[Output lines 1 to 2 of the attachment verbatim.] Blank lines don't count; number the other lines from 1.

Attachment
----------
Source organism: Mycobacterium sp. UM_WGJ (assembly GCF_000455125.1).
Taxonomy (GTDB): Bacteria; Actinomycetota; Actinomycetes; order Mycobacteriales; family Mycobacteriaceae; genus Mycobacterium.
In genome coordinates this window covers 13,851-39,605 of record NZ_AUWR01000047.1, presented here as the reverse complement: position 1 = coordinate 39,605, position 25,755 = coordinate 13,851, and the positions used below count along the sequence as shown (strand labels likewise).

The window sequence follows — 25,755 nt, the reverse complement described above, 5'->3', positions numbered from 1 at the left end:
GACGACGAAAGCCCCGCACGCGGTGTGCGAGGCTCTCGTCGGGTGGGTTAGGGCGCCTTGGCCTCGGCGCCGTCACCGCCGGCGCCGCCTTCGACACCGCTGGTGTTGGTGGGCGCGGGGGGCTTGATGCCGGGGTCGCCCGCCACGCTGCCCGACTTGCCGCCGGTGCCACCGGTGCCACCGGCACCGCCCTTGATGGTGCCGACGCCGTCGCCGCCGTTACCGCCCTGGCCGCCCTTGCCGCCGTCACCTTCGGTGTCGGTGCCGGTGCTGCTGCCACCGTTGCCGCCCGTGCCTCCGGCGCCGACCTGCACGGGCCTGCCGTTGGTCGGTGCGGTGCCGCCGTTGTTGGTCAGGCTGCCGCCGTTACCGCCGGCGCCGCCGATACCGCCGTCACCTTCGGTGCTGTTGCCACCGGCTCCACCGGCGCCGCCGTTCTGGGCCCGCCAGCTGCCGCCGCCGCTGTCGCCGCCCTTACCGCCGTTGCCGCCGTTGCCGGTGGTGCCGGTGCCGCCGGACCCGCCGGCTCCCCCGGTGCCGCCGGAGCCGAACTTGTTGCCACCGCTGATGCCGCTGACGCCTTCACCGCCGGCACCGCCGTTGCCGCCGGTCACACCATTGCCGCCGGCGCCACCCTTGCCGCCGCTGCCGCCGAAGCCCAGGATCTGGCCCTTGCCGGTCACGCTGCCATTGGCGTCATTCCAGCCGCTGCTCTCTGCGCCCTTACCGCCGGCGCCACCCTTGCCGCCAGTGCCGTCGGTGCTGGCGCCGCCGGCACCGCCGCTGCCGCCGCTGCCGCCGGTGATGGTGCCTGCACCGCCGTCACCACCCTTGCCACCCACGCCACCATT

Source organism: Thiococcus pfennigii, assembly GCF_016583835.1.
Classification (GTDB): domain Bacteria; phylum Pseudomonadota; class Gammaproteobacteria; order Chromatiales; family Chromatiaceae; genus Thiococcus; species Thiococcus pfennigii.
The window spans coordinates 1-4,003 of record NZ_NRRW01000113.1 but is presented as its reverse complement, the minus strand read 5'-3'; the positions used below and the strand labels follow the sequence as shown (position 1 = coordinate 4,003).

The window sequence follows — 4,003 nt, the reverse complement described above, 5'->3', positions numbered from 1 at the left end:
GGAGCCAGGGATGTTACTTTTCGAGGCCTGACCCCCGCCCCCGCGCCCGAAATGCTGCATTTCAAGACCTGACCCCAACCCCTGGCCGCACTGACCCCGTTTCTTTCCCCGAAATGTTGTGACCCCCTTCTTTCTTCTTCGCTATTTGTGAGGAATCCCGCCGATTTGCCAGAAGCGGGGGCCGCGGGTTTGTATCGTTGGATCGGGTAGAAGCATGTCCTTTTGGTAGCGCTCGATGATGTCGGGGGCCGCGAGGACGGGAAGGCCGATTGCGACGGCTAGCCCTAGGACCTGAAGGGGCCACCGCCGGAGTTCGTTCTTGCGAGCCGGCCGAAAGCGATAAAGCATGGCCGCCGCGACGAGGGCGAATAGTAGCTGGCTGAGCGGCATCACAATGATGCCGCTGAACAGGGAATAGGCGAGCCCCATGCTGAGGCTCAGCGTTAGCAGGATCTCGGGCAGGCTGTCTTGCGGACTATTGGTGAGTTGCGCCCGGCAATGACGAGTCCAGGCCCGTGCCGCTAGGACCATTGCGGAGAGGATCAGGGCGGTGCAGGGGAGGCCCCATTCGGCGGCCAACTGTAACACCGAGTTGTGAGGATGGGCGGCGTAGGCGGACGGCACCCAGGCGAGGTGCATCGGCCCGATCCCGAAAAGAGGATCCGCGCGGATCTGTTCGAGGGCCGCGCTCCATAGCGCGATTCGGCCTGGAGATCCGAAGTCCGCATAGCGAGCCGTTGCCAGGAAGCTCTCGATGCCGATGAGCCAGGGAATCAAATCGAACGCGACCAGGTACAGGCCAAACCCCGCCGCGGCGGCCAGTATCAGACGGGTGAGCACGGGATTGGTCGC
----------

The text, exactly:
Source organism: Mycobacterium sp. UM_WGJ (assembly GCF_000455125.1).
Taxonomy (GTDB): Bacteria; Actinomycetota; Actinomycetes; order Mycobacteriales; family Mycobacteriaceae; genus Mycobacterium.